Tech Universe: Monday 25 February 2013
- FULL TIME HANDYMAN: Soon one man in Rome will receive a prosthetic hand. That’s not so rare these days, but his new hand is different: it’ll be connected directly to nerves in his arm so he can both control it and receive touch signals from its skin sensors. All the fingertips, the palm and the wrist will send sensations into his nervous system. Only experience will show whether he can wear his new hand full time or will need to remove it for a rest. The sensitivity will need to be carefully tuned too. The Independent.
- FLIPPER FLAP: In Japan there’s at least one lucky Loggerhead Turtle. 25 year old Yu lost her front legs during a shark attack, but that doesn’t stop her swimming: now she wears rubber flippers attached to a vest. Workers at the Suma Aqualife Park, where Yu lives, have developed various versions of the prosthetics over the last 4 years, but using the vest seems to be the most successful. Kindness to animals is one of the best traits in humans. Phys.org.
- CHIPPING AWAY AT IMAGES: Your smartphone photos aren’t necessarily very smart, and improving them in software can suck up both battery and time. A chip developed by MIT is designed to improve photos in hardware, making the process both quicker and less energy intensive. For example, the chip could handle creating a high dynamic range photo by blending 3 exposures. Where software might take several seconds to perform the processing, the new chip could do it in a few hundred milliseconds. A working prototype of the chip already exists, but now the challenge is to get it into gadgets. More, bigger, better photos — of course we want it. Massachusetts Institute of Technology.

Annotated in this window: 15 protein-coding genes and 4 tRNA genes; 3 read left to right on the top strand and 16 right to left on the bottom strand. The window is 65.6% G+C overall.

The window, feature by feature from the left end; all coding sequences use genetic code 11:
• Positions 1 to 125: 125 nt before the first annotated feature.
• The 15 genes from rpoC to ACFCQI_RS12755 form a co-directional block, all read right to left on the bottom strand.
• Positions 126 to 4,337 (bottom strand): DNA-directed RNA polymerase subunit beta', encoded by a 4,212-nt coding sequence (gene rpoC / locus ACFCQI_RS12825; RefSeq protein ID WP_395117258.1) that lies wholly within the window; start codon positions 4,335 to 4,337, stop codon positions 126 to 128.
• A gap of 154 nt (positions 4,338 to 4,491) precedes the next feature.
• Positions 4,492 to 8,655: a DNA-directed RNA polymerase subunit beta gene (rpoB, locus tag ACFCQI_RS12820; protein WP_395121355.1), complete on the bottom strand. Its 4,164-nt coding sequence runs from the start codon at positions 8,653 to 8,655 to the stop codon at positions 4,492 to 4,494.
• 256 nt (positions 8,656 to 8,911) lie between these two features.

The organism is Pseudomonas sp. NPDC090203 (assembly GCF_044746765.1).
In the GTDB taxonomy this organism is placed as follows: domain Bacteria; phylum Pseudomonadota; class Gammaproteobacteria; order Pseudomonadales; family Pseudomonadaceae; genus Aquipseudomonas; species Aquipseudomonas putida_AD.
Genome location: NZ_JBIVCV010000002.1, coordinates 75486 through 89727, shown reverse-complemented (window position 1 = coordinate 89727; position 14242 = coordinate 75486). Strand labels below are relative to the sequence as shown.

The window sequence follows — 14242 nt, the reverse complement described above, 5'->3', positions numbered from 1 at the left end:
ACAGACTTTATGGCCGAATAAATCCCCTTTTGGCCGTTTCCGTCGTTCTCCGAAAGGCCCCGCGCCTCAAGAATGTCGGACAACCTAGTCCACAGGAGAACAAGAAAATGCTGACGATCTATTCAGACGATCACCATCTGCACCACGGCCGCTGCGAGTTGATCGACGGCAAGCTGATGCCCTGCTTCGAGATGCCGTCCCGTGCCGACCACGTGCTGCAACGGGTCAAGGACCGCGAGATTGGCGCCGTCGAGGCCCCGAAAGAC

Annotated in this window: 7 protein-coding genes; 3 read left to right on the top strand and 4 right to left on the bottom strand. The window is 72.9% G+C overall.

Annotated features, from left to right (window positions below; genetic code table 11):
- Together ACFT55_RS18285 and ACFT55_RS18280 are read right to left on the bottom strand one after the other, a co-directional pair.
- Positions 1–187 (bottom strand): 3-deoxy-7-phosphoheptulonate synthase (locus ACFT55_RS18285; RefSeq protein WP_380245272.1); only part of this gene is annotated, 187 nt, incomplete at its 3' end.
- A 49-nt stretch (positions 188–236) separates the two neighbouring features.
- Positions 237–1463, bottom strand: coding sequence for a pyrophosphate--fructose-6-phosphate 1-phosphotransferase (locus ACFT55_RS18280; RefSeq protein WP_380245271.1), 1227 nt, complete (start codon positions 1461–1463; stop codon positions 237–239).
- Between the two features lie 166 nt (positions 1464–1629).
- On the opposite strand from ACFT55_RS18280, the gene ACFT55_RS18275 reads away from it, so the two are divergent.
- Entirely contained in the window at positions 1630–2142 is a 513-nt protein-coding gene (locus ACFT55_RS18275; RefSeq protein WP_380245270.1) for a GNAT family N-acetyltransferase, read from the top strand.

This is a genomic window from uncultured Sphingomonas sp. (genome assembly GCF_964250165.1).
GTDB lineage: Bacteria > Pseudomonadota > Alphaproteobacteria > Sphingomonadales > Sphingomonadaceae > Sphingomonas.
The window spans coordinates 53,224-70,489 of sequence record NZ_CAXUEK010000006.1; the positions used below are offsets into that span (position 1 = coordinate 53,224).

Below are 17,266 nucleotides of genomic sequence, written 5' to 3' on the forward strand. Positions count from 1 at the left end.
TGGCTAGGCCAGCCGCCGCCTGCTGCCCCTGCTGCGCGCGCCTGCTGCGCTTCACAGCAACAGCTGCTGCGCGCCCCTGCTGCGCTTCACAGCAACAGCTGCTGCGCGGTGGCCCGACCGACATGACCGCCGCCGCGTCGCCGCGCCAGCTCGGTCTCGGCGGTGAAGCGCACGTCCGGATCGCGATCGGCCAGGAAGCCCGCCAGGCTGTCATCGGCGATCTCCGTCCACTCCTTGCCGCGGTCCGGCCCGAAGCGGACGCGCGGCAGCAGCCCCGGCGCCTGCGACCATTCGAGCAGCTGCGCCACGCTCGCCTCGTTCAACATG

- SOAKING IN IT: Coal-fired power stations create a lot of carbon dioxide that is expensive and energy intensive to capture. Current methods use liquid capture materials that are then heated. A new material may make things easier and cheaper though. It’s a photosensitive metal organic framework that soaks up lots of CO2. A single gram of the material has a huge internal surface area — as big as a football field. Once the material has soaked up as much CO2 as it can hold it can be exposed to sunlight to release the gas. You have to wonder what other gases are produced that aren’t being captured. Monash University.
- PHOTON LOCK: Electricity grids are becoming more complex, as more sources of energy start contributing. That means that control messages must be sent around to ensure a smooth supply. But those messages must be both trustworthy and delivered without delays, and also secured from people with bad intent. The key to achieving this may be quantum cryptography which uses single photons to produce secure random numbers between users. The random numbers are then used for authentication and encryption. Demonstrations have shown that this technique can work quickly and effectively, and can be scaled up as needed. It’s all handled by a small device known as a QKarD. This is where light controls electricity, rather than the other way round. Los Alamos National Laboratory.
Tech Universe: Tuesday 26 February 2013
- DRIVEN TO DRINK: Billboards don’t need to simply be blots on the landscape. Lima, Peru is a place where it seldom rains, although humidity is usually around 98%. The University of Engineering and Technology created a billboard beside the highway that harvests moisture in the air to make fresh, drinkable water, available through taps at the base. The billboard is expected to generate some 96 litres of water every day for the community. It sounds like the kind of thing that should catch on quickly. Discovery News.